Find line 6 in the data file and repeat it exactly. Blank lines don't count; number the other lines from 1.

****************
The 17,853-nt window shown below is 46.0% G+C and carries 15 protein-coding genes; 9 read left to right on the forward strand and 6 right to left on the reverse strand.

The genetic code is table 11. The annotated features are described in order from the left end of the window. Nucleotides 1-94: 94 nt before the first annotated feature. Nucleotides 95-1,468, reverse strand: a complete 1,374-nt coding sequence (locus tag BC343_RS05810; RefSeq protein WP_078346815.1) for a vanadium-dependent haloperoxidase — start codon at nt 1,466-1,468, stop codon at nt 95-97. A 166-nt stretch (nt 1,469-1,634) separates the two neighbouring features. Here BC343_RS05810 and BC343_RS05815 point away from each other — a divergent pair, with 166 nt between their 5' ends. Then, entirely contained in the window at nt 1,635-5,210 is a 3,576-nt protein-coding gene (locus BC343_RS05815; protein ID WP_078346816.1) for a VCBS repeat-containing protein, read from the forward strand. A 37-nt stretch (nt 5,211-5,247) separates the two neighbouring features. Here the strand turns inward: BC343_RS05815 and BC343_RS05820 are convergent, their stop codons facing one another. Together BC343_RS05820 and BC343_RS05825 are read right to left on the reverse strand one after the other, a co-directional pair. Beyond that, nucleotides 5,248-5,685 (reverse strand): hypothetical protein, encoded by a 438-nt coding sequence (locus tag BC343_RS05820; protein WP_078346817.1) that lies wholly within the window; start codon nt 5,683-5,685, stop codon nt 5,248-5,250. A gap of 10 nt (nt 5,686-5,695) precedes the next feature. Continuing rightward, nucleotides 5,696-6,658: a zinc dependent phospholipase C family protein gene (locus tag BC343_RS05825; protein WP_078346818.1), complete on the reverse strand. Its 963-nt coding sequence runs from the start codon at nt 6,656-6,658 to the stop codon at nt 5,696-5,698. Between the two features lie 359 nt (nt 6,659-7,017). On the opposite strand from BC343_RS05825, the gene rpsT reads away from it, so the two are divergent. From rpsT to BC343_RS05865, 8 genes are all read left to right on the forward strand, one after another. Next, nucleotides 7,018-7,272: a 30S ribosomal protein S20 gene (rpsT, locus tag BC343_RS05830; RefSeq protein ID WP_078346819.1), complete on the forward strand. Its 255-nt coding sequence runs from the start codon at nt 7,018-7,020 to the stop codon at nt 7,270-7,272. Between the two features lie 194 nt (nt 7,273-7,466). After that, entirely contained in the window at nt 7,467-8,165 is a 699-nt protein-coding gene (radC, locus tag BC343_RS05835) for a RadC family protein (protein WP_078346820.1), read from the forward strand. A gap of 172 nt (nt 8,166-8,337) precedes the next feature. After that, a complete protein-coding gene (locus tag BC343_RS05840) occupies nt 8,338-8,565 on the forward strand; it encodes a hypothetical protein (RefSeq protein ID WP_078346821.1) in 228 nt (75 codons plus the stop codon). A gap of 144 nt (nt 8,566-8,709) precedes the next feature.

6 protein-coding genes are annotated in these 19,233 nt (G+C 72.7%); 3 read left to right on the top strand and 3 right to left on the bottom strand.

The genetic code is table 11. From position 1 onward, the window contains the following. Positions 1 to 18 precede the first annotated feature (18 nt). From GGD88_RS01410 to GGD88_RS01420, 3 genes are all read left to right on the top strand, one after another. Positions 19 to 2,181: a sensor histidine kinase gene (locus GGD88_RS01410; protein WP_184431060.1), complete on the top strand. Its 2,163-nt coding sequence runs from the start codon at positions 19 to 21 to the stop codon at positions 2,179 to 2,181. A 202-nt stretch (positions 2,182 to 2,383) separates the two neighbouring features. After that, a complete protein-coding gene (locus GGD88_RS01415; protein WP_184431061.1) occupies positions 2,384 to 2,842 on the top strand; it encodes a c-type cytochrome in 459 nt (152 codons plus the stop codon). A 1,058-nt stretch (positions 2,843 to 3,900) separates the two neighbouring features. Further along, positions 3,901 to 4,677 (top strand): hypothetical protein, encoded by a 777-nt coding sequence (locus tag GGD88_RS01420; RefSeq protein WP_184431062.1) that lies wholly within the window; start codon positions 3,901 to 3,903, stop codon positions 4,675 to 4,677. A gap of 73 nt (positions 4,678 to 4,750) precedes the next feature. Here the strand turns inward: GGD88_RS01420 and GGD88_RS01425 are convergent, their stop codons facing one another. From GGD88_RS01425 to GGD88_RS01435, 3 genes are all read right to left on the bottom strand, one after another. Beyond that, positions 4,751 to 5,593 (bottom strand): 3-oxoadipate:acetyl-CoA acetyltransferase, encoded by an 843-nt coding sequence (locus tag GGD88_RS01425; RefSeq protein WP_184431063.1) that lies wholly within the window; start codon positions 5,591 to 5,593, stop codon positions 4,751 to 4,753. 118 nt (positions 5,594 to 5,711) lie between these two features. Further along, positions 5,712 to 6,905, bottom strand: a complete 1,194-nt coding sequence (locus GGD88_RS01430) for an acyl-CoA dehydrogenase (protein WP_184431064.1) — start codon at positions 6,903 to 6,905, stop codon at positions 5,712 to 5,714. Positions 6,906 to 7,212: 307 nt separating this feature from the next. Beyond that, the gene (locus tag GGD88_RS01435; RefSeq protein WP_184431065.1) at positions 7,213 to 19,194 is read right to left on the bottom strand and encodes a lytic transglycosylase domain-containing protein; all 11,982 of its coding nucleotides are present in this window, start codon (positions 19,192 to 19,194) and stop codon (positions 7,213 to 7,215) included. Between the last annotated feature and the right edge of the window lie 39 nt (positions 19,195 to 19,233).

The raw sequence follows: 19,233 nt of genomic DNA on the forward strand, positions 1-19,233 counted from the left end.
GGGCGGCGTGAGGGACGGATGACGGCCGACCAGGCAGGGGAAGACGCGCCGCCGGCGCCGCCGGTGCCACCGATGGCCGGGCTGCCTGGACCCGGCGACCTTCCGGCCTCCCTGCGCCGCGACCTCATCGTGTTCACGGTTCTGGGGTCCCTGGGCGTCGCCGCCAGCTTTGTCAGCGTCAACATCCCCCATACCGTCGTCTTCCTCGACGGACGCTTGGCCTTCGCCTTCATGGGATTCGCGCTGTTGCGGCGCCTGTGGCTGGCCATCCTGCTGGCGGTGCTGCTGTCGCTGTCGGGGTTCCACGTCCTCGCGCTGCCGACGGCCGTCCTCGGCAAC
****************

GGGCGGCGTGAGGGACGGATGACGGCCGACCAGGCAGGGGAAGACGCGCCGCCGGCGCCGCCGGTGCCACCGATGGCCGGGCTGCCTGGACCCGGCGACCTTCCGGCCTCCCTGCGCCGCGACCTCATCGTGTTCACGGTTCTGGGGTCCCTGGGCGTCGCCGCCAGCTTTGTCAGCGTCAACATCCCCCATACCGTCGTCTTCCTCGACGGACGCTTGGCCTTCGCCTTCATGGGATTCGCGCTGTTGCGGCGCCTGTGGCTGGCCATCCTGCTGGCGGTGCTGCTGTCGCTGTCGGGGTTCCACGTCCTCGCGCTGCCGACGGCCGTCCTCGGCAAC